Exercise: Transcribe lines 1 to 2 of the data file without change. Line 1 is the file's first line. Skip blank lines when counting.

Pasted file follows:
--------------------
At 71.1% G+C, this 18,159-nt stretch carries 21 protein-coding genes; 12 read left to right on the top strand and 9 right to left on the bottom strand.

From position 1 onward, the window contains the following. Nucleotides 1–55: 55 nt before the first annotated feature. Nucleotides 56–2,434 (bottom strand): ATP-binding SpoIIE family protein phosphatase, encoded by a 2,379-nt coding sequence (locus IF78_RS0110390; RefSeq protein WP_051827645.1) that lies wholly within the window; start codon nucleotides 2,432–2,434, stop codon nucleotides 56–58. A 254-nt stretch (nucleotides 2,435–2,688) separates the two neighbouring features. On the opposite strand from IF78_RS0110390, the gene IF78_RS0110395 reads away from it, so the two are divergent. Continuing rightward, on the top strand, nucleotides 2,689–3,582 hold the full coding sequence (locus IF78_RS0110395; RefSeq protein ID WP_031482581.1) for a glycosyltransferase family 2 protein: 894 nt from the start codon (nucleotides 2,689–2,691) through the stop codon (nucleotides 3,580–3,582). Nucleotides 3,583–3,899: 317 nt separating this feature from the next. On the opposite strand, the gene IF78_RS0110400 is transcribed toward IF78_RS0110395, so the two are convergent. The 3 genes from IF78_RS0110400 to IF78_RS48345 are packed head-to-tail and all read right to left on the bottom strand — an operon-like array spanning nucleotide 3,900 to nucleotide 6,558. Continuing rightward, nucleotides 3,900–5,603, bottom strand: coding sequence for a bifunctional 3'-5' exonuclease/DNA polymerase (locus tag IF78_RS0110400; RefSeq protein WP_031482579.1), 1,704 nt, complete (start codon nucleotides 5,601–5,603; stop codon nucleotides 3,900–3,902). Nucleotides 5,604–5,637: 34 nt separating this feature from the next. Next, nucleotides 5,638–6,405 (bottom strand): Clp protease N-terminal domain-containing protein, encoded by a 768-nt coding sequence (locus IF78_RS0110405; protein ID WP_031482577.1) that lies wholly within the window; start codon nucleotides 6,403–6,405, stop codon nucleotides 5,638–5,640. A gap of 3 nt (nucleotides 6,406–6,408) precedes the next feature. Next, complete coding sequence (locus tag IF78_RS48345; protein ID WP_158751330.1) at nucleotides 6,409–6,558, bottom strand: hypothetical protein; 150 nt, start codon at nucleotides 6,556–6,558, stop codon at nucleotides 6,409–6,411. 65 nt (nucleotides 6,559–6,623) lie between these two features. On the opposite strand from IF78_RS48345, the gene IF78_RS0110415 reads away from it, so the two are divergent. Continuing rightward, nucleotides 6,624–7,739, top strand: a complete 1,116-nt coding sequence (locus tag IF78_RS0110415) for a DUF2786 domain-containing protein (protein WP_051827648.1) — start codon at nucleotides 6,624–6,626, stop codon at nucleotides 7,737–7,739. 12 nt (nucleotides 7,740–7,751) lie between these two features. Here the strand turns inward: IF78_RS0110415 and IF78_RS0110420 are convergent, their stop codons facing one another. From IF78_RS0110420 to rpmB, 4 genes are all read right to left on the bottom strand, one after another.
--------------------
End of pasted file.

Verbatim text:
At 71.1% G+C, this 18,159-nt stretch carries 21 protein-coding genes; 12 read left to right on the top strand and 9 right to left on the bottom strand.

From position 1 onward, the window contains the following. Nucleotides 1–55: 55 nt before the first annotated feature. Nucleotides 56–2,434 (bottom strand): ATP-binding SpoIIE family protein phosphatase, encoded by a 2,379-nt coding sequence (locus IF78_RS0110390; RefSeq protein WP_051827645.1) that lies wholly within the window; start codon nucleotides 2,432–2,434, stop codon nucleotides 56–58. A 254-nt stretch (nucleotides 2,435–2,688) separates the two neighbouring features. On the opposite strand from IF78_RS0110390, the gene IF78_RS0110395 reads away from it, so the two are divergent. Continuing rightward, on the top strand, nucleotides 2,689–3,582 hold the full coding sequence (locus IF78_RS0110395; RefSeq protein ID WP_031482581.1) for a glycosyltransferase family 2 protein: 894 nt from the start codon (nucleotides 2,689–2,691) through the stop codon (nucleotides 3,580–3,582). Nucleotides 3,583–3,899: 317 nt separating this feature from the next. On the opposite strand, the gene IF78_RS0110400 is transcribed toward IF78_RS0110395, so the two are convergent. The 3 genes from IF78_RS0110400 to IF78_RS48345 are packed head-to-tail and all read right to left on the bottom strand — an operon-like array spanning nucleotide 3,900 to nucleotide 6,558. Continuing rightward, nucleotides 3,900–5,603, bottom strand: coding sequence for a bifunctional 3'-5' exonuclease/DNA polymerase (locus tag IF78_RS0110400; RefSeq protein WP_031482579.1), 1,704 nt, complete (start codon nucleotides 5,601–5,603; stop codon nucleotides 3,900–3,902). Nucleotides 5,604–5,637: 34 nt separating this feature from the next. Next, nucleotides 5,638–6,405 (bottom strand): Clp protease N-terminal domain-containing protein, encoded by a 768-nt coding sequence (locus IF78_RS0110405; protein ID WP_031482577.1) that lies wholly within the window; start codon nucleotides 6,403–6,405, stop codon nucleotides 5,638–5,640. A gap of 3 nt (nucleotides 6,406–6,408) precedes the next feature. Next, complete coding sequence (locus tag IF78_RS48345; protein ID WP_158751330.1) at nucleotides 6,409–6,558, bottom strand: hypothetical protein; 150 nt, start codon at nucleotides 6,556–6,558, stop codon at nucleotides 6,409–6,411. 65 nt (nucleotides 6,559–6,623) lie between these two features. On the opposite strand from IF78_RS48345, the gene IF78_RS0110415 reads away from it, so the two are divergent. Continuing rightward, nucleotides 6,624–7,739, top strand: a complete 1,116-nt coding sequence (locus tag IF78_RS0110415) for a DUF2786 domain-containing protein (protein WP_051827648.1) — start codon at nucleotides 6,624–6,626, stop codon at nucleotides 7,737–7,739. 12 nt (nucleotides 7,740–7,751) lie between these two features. Here the strand turns inward: IF78_RS0110415 and IF78_RS0110420 are convergent, their stop codons facing one another. From IF78_RS0110420 to rpmB, 4 genes are all read right to left on the bottom strand, one after another.